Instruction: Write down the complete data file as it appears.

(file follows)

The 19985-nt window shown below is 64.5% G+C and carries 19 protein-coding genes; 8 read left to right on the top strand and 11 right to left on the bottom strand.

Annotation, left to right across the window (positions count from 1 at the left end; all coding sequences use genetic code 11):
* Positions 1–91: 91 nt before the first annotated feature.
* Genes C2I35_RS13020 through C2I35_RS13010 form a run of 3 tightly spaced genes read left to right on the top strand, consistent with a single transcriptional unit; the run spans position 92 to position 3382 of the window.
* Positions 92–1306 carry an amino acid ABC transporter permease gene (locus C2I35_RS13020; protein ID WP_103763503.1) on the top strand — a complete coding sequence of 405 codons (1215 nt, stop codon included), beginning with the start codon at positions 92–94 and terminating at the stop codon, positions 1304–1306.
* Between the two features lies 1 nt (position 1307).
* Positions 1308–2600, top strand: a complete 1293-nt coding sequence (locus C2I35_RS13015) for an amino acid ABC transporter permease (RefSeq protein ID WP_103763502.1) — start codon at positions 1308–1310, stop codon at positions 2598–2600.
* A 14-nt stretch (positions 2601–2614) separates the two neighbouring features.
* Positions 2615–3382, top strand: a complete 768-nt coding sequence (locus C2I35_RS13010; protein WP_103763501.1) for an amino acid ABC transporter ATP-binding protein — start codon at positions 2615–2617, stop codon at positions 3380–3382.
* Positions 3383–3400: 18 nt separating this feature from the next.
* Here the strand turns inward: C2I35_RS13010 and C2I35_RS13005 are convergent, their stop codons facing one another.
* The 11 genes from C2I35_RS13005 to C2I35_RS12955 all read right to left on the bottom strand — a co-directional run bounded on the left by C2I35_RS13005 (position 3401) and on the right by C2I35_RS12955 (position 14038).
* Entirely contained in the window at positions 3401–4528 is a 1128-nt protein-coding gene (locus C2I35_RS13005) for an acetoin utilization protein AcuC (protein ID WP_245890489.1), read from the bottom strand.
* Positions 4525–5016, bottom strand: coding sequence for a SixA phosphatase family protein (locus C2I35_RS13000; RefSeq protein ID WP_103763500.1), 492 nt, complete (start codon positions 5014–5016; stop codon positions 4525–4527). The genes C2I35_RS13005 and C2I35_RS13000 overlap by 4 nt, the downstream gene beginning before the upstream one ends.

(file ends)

The 19985-nt window shown below is 64.5% G+C and carries 19 protein-coding genes; 8 read left to right on the top strand and 11 right to left on the bottom strand.

Annotation, left to right across the window (positions count from 1 at the left end; all coding sequences use genetic code 11):
* Positions 1–91: 91 nt before the first annotated feature.
* Genes C2I35_RS13020 through C2I35_RS13010 form a run of 3 tightly spaced genes read left to right on the top strand, consistent with a single transcriptional unit; the run spans position 92 to position 3382 of the window.
* Positions 92–1306 carry an amino acid ABC transporter permease gene (locus C2I35_RS13020; protein ID WP_103763503.1) on the top strand — a complete coding sequence of 405 codons (1215 nt, stop codon included), beginning with the start codon at positions 92–94 and terminating at the stop codon, positions 1304–1306.
* Between the two features lies 1 nt (position 1307).
* Positions 1308–2600, top strand: a complete 1293-nt coding sequence (locus C2I35_RS13015) for an amino acid ABC transporter permease (RefSeq protein ID WP_103763502.1) — start codon at positions 1308–1310, stop codon at positions 2598–2600.
* A 14-nt stretch (positions 2601–2614) separates the two neighbouring features.
* Positions 2615–3382, top strand: a complete 768-nt coding sequence (locus C2I35_RS13010; protein WP_103763501.1) for an amino acid ABC transporter ATP-binding protein — start codon at positions 2615–2617, stop codon at positions 3380–3382.
* Positions 3383–3400: 18 nt separating this feature from the next.
* Here the strand turns inward: C2I35_RS13010 and C2I35_RS13005 are convergent, their stop codons facing one another.
* The 11 genes from C2I35_RS13005 to C2I35_RS12955 all read right to left on the bottom strand — a co-directional run bounded on the left by C2I35_RS13005 (position 3401) and on the right by C2I35_RS12955 (position 14038).
* Entirely contained in the window at positions 3401–4528 is a 1128-nt protein-coding gene (locus C2I35_RS13005) for an acetoin utilization protein AcuC (protein ID WP_245890489.1), read from the bottom strand.
* Positions 4525–5016, bottom strand: coding sequence for a SixA phosphatase family protein (locus C2I35_RS13000; RefSeq protein ID WP_103763500.1), 492 nt, complete (start codon positions 5014–5016; stop codon positions 4525–4527). The genes C2I35_RS13005 and C2I35_RS13000 overlap by 4 nt, the downstream gene beginning before the upstream one ends.